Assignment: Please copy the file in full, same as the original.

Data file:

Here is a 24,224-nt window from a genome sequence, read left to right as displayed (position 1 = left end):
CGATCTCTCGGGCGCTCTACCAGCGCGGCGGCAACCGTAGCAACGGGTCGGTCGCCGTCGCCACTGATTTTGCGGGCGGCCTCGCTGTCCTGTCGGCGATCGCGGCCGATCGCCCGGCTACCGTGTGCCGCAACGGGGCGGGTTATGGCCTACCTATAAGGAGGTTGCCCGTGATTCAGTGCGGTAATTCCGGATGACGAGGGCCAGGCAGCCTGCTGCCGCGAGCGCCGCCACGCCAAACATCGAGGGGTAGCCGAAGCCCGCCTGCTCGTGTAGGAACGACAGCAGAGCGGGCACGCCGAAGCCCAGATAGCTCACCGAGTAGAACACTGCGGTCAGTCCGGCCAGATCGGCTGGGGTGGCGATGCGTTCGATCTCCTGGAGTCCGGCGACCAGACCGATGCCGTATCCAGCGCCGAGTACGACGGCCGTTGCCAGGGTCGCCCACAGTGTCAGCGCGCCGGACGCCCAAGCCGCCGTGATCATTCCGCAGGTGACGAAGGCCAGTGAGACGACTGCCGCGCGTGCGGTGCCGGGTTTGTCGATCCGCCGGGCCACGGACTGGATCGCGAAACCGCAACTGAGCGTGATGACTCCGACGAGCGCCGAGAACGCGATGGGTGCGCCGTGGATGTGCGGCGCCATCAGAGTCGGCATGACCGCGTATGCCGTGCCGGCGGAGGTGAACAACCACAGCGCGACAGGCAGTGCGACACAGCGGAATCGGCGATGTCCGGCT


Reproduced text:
Here is a 24,224-nt window from a genome sequence, read left to right as displayed (position 1 = left end):
CGATCTCTCGGGCGCTCTACCAGCGCGGCGGCAACCGTAGCAACGGGTCGGTCGCCGTCGCCACTGATTTTGCGGGCGGCCTCGCTGTCCTGTCGGCGATCGCGGCCGATCGCCCGGCTACCGTGTGCCGCAACGGGGCGGGTTATGGCCTACCTATAAGGAGGTTGCCCGTGATTCAGTGCGGTAATTCCGGATGACGAGGGCCAGGCAGCCTGCTGCCGCGAGCGCCGCCACGCCAAACATCGAGGGGTAGCCGAAGCCCGCCTGCTCGTGTAGGAACGACAGCAGAGCGGGCACGCCGAAGCCCAGATAGCTCACCGAGTAGAACACTGCGGTCAGTCCGGCCAGATCGGCTGGGGTGGCGATGCGTTCGATCTCCTGGAGTCCGGCGACCAGACCGATGCCGTATCCAGCGCCGAGTACGACGGCCGTTGCCAGGGTCGCCCACAGTGTCAGCGCGCCGGACGCCCAAGCCGCCGTGATCATTCCGCAGGTGACGAAGGCCAGTGAGACGACTGCCGCGCGTGCGGTGCCGGGTTTGTCGATCCGCCGGGCCACGGACTGGATCGCGAAACCGCAACTGAGCGTGATGACTCCGACGAGCGCCGAGAACGCGATGGGTGCGCCGTGGATGTGCGGCGCCATCAGAGTCGGCATGACCGCGTATGCCGTGCCGGCGGAGGTGAACAACCACAGCGCGACAGGCAGTGCGACACAGCGGAATCGGCGATGTCCGGCT